Wow, that is amazing - one of those times you look back on and say "how did I do that?". At the time, though, what other choice do you have? (as you said yourself)

I would like to know why "fortitude" is so often combined with "intestinal" (heard most often in the context of professional wrestling announcers when I was growing up). It strongly implies an ability to eat or drink lots of disgusting food without puking or getting sick, even as the real meaning is quite different.

Anyway, I've always wondered about that combination - "fortitude" by itself seems to do the trick.

JEM said...

This story is incredible and terrifying. It's so good to hear that both the whippersnapper and your husband came through with flying colors. You're right about fortitude; it's funny how we can withstand such (seemingly) insurmountable odds, but then the littlest thing like a manuscript critique can tear us to pieces. Oh, human nature.

Travener said...

Yikes. Fortitude indeed.

annerallen said...

What Travener said. You're a hero. But OMG, what a horrible thing your husband went through. And the medical profession doesn't even know what it was? They seem to be too busy inventing diseases to cure with their pricey drugs than to deal with what actually goes wrong with the human body. Whippersnapper should grow up to be one tough cookie, though, with that lineage.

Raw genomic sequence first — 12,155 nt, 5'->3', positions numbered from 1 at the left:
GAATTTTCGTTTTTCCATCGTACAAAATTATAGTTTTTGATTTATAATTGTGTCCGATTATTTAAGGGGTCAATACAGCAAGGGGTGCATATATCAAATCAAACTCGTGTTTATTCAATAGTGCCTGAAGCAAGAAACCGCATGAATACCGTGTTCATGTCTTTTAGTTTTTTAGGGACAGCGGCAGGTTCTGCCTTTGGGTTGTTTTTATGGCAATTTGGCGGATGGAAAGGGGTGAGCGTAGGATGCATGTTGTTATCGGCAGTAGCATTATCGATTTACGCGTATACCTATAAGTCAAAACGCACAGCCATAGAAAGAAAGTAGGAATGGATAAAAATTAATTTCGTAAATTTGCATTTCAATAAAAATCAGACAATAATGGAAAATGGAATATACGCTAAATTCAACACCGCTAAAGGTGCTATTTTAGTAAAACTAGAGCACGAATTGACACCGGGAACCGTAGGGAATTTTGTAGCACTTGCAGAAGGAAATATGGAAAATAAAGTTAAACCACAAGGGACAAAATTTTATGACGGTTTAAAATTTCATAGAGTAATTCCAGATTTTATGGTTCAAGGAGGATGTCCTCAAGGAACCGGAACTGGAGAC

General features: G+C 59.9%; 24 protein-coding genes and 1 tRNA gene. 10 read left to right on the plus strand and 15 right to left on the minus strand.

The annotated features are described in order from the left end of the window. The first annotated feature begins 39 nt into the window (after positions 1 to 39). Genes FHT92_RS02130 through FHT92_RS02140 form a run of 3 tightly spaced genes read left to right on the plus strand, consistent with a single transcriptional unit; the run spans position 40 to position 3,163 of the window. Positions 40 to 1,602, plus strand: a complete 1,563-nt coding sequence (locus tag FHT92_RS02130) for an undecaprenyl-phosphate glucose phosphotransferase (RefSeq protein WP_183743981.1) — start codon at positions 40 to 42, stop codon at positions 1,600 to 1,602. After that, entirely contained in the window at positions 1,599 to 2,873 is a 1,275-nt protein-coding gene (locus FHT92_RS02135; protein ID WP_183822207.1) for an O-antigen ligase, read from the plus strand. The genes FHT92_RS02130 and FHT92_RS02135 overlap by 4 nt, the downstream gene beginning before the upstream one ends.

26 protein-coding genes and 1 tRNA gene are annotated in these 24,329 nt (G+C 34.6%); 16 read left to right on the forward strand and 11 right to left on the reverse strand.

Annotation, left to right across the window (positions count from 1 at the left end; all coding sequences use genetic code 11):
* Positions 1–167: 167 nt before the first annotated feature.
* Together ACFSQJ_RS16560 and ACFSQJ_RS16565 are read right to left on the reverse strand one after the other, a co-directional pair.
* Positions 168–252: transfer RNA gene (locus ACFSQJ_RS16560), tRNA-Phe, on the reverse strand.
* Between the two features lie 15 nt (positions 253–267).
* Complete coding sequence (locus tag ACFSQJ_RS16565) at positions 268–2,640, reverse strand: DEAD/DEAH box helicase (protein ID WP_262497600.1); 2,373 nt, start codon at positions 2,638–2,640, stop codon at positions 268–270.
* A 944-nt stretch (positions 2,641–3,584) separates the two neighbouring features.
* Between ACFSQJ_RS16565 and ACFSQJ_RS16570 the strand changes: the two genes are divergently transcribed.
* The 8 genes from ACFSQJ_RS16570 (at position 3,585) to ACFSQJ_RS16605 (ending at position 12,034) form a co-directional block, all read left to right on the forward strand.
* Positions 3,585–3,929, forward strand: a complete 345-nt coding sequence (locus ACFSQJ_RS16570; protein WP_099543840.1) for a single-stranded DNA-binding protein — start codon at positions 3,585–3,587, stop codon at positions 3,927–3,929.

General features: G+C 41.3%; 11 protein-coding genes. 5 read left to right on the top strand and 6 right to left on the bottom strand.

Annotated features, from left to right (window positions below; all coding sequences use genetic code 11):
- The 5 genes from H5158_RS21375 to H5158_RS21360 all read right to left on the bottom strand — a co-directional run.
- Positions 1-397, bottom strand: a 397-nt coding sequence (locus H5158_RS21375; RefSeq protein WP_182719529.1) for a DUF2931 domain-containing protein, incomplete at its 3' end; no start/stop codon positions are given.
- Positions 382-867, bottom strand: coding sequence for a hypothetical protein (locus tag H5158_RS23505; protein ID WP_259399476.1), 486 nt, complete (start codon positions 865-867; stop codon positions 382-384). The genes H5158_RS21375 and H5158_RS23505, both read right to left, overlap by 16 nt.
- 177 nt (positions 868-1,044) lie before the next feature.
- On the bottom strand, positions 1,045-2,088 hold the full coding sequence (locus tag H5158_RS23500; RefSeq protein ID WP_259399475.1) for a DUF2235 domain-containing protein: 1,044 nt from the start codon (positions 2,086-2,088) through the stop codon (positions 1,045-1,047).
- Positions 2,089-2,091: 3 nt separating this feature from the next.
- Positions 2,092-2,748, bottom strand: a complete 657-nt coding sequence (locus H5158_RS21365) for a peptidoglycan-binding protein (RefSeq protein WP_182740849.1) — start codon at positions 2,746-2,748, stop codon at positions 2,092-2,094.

Sierra Godfrey said...

You're all very kind.

Julie, thanks, I try to remember it.

Summer -- agree. Is rarely fun but it's what we signed up for. Plus, the good times hopefully outweigh those bad ones.

Lt -- I suspect "intestinal fortitude" is one of those cliche phrases like "voracious reader" that we just slip into feeling comfortable with. I say, resist if possible :)

JEM -- you're right about the manuscripts! Funny.

Anne -- It seems to me that doctors are busy with a huge massive caseload of patients so when a case like this comes along, they don't want to spend the time researching it or figuring it out, or they don't have the time or drive to do it. They told us that there are about a million cases every year in the US where they have no clue what it is or what triggered it.